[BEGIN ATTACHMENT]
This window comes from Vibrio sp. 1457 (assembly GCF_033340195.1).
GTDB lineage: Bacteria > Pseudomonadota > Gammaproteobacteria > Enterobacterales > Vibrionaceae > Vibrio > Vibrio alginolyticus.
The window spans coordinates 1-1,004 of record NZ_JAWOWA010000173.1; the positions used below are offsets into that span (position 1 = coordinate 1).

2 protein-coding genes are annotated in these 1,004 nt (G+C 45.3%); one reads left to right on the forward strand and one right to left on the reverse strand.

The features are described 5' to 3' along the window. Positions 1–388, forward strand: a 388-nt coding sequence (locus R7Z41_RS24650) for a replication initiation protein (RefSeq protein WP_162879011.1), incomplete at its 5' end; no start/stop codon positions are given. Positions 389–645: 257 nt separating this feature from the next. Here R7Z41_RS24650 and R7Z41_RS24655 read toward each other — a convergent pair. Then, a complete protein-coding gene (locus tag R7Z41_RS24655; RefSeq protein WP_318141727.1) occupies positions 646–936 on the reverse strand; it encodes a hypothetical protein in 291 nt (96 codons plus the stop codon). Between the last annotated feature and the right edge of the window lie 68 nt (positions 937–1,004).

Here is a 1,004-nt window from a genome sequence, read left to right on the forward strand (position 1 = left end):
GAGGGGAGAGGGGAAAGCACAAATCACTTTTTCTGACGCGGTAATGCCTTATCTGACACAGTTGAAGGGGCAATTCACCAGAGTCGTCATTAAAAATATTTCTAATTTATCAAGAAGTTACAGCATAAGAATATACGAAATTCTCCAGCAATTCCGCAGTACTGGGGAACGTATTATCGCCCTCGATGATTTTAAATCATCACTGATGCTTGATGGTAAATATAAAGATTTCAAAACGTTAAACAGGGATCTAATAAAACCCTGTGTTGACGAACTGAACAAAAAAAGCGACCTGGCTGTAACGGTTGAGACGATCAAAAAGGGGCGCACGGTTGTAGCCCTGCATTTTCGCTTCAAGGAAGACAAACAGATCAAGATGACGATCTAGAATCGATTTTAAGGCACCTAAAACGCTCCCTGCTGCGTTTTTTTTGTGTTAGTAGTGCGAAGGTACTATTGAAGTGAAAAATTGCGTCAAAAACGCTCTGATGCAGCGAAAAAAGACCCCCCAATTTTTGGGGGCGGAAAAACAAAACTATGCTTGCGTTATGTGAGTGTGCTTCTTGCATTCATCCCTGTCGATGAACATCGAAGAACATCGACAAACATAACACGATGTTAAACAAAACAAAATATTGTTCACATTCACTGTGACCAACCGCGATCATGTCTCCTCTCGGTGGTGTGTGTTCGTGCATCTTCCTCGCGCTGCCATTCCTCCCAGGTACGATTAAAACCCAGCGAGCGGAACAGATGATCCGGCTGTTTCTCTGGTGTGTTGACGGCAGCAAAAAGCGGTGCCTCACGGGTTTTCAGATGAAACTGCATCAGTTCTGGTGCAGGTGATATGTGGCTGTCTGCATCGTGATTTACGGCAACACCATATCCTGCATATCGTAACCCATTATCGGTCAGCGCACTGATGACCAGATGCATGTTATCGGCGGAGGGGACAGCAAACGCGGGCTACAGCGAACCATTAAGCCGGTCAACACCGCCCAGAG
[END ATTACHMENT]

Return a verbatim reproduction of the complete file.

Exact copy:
This window comes from Vibrio sp. 1457 (assembly GCF_033340195.1).
GTDB lineage: Bacteria > Pseudomonadota > Gammaproteobacteria > Enterobacterales > Vibrionaceae > Vibrio > Vibrio alginolyticus.
The window spans coordinates 1-1,004 of record NZ_JAWOWA010000173.1; the positions used below are offsets into that span (position 1 = coordinate 1).

2 protein-coding genes are annotated in these 1,004 nt (G+C 45.3%); one reads left to right on the forward strand and one right to left on the reverse strand.

The features are described 5' to 3' along the window. Positions 1–388, forward strand: a 388-nt coding sequence (locus R7Z41_RS24650) for a replication initiation protein (RefSeq protein WP_162879011.1), incomplete at its 5' end; no start/stop codon positions are given. Positions 389–645: 257 nt separating this feature from the next. Here R7Z41_RS24650 and R7Z41_RS24655 read toward each other — a convergent pair. Then, a complete protein-coding gene (locus tag R7Z41_RS24655; RefSeq protein WP_318141727.1) occupies positions 646–936 on the reverse strand; it encodes a hypothetical protein in 291 nt (96 codons plus the stop codon). Between the last annotated feature and the right edge of the window lie 68 nt (positions 937–1,004).

Here is a 1,004-nt window from a genome sequence, read left to right on the forward strand (position 1 = left end):
GAGGGGAGAGGGGAAAGCACAAATCACTTTTTCTGACGCGGTAATGCCTTATCTGACACAGTTGAAGGGGCAATTCACCAGAGTCGTCATTAAAAATATTTCTAATTTATCAAGAAGTTACAGCATAAGAATATACGAAATTCTCCAGCAATTCCGCAGTACTGGGGAACGTATTATCGCCCTCGATGATTTTAAATCATCACTGATGCTTGATGGTAAATATAAAGATTTCAAAACGTTAAACAGGGATCTAATAAAACCCTGTGTTGACGAACTGAACAAAAAAAGCGACCTGGCTGTAACGGTTGAGACGATCAAAAAGGGGCGCACGGTTGTAGCCCTGCATTTTCGCTTCAAGGAAGACAAACAGATCAAGATGACGATCTAGAATCGATTTTAAGGCACCTAAAACGCTCCCTGCTGCGTTTTTTTTGTGTTAGTAGTGCGAAGGTACTATTGAAGTGAAAAATTGCGTCAAAAACGCTCTGATGCAGCGAAAAAAGACCCCCCAATTTTTGGGGGCGGAAAAACAAAACTATGCTTGCGTTATGTGAGTGTGCTTCTTGCATTCATCCCTGTCGATGAACATCGAAGAACATCGACAAACATAACACGATGTTAAACAAAACAAAATATTGTTCACATTCACTGTGACCAACCGCGATCATGTCTCCTCTCGGTGGTGTGTGTTCGTGCATCTTCCTCGCGCTGCCATTCCTCCCAGGTACGATTAAAACCCAGCGAGCGGAACAGATGATCCGGCTGTTTCTCTGGTGTGTTGACGGCAGCAAAAAGCGGTGCCTCACGGGTTTTCAGATGAAACTGCATCAGTTCTGGTGCAGGTGATATGTGGCTGTCTGCATCGTGATTTACGGCAACACCATATCCTGCATATCGTAACCCATTATCGGTCAGCGCACTGATGACCAGATGCATGTTATCGGCGGAGGGGACAGCAAACGCGGGCTACAGCGAACCATTAAGCCGGTCAACACCGCCCAGAG